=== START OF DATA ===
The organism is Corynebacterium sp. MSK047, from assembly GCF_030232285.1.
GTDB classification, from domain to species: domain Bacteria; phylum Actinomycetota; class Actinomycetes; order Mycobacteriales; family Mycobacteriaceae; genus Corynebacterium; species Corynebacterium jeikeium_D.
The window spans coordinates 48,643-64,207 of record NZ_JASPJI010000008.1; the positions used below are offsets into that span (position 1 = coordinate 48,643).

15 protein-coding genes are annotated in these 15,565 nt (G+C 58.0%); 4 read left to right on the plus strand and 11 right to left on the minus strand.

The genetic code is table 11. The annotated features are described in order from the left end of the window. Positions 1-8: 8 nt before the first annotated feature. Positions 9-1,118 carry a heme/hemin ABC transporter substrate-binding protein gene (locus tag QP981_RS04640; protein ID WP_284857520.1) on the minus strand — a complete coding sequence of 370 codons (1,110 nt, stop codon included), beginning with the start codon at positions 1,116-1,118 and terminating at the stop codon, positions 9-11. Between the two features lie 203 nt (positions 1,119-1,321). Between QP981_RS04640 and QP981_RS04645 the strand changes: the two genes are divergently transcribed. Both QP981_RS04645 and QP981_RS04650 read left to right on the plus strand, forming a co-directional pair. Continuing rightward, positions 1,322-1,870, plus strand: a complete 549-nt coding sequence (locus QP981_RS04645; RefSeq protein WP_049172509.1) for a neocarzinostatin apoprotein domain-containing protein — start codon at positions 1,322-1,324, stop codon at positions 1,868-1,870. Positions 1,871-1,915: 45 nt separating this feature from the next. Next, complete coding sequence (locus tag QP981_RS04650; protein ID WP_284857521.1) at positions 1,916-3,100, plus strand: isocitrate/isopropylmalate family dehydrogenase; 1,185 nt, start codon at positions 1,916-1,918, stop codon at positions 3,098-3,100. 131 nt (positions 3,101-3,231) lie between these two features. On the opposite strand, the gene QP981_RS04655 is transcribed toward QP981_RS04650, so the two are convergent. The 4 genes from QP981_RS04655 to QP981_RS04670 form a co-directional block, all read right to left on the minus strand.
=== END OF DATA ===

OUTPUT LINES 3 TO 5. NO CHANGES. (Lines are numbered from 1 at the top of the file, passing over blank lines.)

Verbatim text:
The window spans coordinates 48,643-64,207 of record NZ_JASPJI010000008.1; the positions used below are offsets into that span (position 1 = coordinate 48,643).

15 protein-coding genes are annotated in these 15,565 nt (G+C 58.0%); 4 read left to right on the plus strand and 11 right to left on the minus strand.

The genetic code is table 11. The annotated features are described in order from the left end of the window. Positions 1-8: 8 nt before the first annotated feature. Positions 9-1,118 carry a heme/hemin ABC transporter substrate-binding protein gene (locus tag QP981_RS04640; protein ID WP_284857520.1) on the minus strand — a complete coding sequence of 370 codons (1,110 nt, stop codon included), beginning with the start codon at positions 1,116-1,118 and terminating at the stop codon, positions 9-11. Between the two features lie 203 nt (positions 1,119-1,321). Between QP981_RS04640 and QP981_RS04645 the strand changes: the two genes are divergently transcribed. Both QP981_RS04645 and QP981_RS04650 read left to right on the plus strand, forming a co-directional pair. Continuing rightward, positions 1,322-1,870, plus strand: a complete 549-nt coding sequence (locus QP981_RS04645; RefSeq protein WP_049172509.1) for a neocarzinostatin apoprotein domain-containing protein — start codon at positions 1,322-1,324, stop codon at positions 1,868-1,870. Positions 1,871-1,915: 45 nt separating this feature from the next. Next, complete coding sequence (locus tag QP981_RS04650; protein ID WP_284857521.1) at positions 1,916-3,100, plus strand: isocitrate/isopropylmalate family dehydrogenase; 1,185 nt, start codon at positions 1,916-1,918, stop codon at positions 3,098-3,100. 131 nt (positions 3,101-3,231) lie between these two features. On the opposite strand, the gene QP981_RS04655 is transcribed toward QP981_RS04650, so the two are convergent. The 4 genes from QP981_RS04655 to QP981_RS04670 form a co-directional block, all read right to left on the minus strand.